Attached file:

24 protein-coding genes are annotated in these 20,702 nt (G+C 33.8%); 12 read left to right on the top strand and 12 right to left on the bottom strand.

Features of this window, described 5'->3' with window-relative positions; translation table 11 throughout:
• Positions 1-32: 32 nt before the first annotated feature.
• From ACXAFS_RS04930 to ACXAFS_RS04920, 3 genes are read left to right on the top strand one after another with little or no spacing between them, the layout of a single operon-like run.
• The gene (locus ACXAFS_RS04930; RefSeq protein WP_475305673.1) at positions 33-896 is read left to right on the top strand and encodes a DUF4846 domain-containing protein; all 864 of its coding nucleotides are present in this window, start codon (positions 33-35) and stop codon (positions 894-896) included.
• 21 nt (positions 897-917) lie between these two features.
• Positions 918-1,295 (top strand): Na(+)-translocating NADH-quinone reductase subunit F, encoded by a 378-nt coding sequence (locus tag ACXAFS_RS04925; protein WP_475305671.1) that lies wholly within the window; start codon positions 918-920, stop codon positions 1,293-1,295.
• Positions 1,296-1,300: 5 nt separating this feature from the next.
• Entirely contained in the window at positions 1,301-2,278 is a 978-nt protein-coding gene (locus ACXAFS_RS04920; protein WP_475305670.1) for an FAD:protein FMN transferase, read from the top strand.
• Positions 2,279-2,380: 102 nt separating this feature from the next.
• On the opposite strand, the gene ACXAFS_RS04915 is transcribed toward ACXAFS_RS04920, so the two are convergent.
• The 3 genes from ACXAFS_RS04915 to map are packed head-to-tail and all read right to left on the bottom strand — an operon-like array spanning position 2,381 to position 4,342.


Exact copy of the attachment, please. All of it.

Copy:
24 protein-coding genes are annotated in these 20,702 nt (G+C 33.8%); 12 read left to right on the top strand and 12 right to left on the bottom strand.

Features of this window, described 5'->3' with window-relative positions; translation table 11 throughout:
• Positions 1-32: 32 nt before the first annotated feature.
• From ACXAFS_RS04930 to ACXAFS_RS04920, 3 genes are read left to right on the top strand one after another with little or no spacing between them, the layout of a single operon-like run.
• The gene (locus ACXAFS_RS04930; RefSeq protein WP_475305673.1) at positions 33-896 is read left to right on the top strand and encodes a DUF4846 domain-containing protein; all 864 of its coding nucleotides are present in this window, start codon (positions 33-35) and stop codon (positions 894-896) included.
• 21 nt (positions 897-917) lie between these two features.
• Positions 918-1,295 (top strand): Na(+)-translocating NADH-quinone reductase subunit F, encoded by a 378-nt coding sequence (locus tag ACXAFS_RS04925; protein WP_475305671.1) that lies wholly within the window; start codon positions 918-920, stop codon positions 1,293-1,295.
• Positions 1,296-1,300: 5 nt separating this feature from the next.
• Entirely contained in the window at positions 1,301-2,278 is a 978-nt protein-coding gene (locus ACXAFS_RS04920; protein WP_475305670.1) for an FAD:protein FMN transferase, read from the top strand.
• Positions 2,279-2,380: 102 nt separating this feature from the next.
• On the opposite strand, the gene ACXAFS_RS04915 is transcribed toward ACXAFS_RS04920, so the two are convergent.
• The 3 genes from ACXAFS_RS04915 to map are packed head-to-tail and all read right to left on the bottom strand — an operon-like array spanning position 2,381 to position 4,342.